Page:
Chile legalizes same-sex marriage as major election draws near

Chile's government passed a law Tuesday to legalize same-sex marriage, a landmark decision in the historically-conservative and Catholic Latin American nation, according to multiple reports.

The South American country is headed for a major election in December and had been debating the legality of same-sex marriage for months, reports Reuters. 

After Chile's Congress passed the milestone law, Minister of Social Development Karla Rubilar said, "Today is a historic day, our country has approved same-sex marriage, one more step forward in terms of justice, in terms of equality, recognizing that love is love." 

Congress in both chambers overwhelmingly supported the measure by a wide majority, as Chile now joins 31 other countries in the legalization of same-sex marriage, according to The New York Times.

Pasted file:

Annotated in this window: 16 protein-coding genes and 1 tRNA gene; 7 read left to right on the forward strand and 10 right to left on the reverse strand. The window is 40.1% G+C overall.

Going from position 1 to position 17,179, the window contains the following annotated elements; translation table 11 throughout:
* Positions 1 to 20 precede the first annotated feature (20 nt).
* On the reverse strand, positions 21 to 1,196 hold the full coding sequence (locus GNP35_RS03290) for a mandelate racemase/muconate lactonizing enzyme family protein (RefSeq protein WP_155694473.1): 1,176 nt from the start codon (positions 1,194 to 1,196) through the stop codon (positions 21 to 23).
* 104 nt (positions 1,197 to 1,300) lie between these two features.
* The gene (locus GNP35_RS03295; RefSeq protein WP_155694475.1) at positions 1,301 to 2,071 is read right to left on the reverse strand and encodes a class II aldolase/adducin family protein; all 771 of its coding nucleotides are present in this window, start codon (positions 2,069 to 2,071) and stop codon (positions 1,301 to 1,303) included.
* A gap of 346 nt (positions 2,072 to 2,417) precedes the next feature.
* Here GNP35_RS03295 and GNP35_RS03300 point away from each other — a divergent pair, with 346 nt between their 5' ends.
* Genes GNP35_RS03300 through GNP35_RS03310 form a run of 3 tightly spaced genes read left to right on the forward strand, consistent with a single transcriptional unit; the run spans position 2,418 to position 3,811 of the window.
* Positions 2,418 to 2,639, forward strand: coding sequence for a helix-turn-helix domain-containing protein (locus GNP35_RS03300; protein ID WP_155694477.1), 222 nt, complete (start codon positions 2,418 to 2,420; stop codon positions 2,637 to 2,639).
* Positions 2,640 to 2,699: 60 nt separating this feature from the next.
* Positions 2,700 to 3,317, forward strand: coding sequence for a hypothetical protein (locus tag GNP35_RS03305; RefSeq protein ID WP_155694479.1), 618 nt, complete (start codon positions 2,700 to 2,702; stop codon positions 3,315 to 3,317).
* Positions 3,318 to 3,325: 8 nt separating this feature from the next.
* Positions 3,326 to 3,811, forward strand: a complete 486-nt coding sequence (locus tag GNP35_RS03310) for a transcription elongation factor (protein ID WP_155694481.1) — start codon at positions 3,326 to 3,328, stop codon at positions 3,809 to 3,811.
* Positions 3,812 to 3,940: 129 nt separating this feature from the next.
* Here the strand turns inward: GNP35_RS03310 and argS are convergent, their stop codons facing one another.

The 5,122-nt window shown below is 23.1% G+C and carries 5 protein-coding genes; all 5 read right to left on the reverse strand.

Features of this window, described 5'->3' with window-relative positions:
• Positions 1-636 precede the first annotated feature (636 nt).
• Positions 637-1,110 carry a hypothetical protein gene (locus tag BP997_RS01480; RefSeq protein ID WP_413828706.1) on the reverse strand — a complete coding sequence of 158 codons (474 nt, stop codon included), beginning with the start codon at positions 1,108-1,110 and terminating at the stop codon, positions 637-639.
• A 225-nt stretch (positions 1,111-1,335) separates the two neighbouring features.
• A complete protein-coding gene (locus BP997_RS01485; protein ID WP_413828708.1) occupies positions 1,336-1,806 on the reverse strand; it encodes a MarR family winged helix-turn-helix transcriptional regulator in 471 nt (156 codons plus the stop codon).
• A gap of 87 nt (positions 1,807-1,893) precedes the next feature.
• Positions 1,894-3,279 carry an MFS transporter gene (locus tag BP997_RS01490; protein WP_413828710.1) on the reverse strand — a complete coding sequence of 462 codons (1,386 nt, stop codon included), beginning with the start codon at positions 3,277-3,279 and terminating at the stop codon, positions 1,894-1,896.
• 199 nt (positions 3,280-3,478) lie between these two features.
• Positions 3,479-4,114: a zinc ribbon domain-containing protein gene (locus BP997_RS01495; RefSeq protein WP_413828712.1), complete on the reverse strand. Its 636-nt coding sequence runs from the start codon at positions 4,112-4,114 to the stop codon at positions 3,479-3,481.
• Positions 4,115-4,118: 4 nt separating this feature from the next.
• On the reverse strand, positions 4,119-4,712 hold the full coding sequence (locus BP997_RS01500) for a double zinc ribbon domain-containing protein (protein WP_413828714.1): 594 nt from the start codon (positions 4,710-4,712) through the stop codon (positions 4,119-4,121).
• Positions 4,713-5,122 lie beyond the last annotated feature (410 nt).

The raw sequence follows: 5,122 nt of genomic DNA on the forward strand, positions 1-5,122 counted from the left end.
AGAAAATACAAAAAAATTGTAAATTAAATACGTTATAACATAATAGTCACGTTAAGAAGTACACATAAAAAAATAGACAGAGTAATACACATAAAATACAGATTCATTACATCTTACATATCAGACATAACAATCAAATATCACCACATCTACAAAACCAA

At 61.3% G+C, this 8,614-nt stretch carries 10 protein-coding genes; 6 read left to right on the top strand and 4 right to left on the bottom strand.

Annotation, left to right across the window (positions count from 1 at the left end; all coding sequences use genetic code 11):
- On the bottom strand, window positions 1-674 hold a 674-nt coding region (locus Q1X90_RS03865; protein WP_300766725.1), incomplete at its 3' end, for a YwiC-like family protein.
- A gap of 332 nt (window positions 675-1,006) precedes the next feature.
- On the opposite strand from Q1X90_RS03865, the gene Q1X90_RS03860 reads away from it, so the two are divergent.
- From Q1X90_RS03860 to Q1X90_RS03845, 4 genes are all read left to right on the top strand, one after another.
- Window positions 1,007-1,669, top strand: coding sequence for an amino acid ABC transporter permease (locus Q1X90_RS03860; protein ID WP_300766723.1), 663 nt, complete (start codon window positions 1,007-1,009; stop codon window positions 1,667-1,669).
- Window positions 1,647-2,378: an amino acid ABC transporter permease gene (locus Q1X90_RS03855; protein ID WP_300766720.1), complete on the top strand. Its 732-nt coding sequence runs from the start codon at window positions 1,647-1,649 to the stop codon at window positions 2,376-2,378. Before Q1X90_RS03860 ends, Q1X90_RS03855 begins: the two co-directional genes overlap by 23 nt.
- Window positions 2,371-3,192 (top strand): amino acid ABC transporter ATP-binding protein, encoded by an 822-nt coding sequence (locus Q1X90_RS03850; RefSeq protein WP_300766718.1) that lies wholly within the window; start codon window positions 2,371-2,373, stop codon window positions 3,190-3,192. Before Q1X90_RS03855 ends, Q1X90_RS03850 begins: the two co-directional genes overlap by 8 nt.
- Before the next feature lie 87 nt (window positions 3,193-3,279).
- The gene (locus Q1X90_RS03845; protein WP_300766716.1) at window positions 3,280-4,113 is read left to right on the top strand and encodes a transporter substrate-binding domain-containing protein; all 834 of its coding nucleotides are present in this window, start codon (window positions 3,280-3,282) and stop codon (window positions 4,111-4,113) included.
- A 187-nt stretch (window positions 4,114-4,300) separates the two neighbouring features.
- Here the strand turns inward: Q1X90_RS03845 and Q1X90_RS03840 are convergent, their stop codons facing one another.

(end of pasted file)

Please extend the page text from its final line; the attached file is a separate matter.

The law will officially be passed and enacted before Chile's hotly-contested presidential election on Dec. 19 between Gabriel Boric and José Antonio Kast, who are odds with one another over the legalization of gay marriage, among a litany of other issues, reports the Times.

Boric is a leftist and Kast was previously a far-right congressman, stacking the two up for a head-to-head election of starkly different political positions. 

Kast said of the recent vote, "We respect democracy, but that doesn't mean we change our convictions. For us, marriage is between a man and a woman."

Boric wrote on a tweet on Tuesday in Spanish: "It is law on #MatrimonioIgualitario . Despite the resistance of those who do not believe in freedom, it is reaffirmed that love is love. On this historic day I tell the diversities and dissidents that in our government they will be safe and will have full recognition of their rights."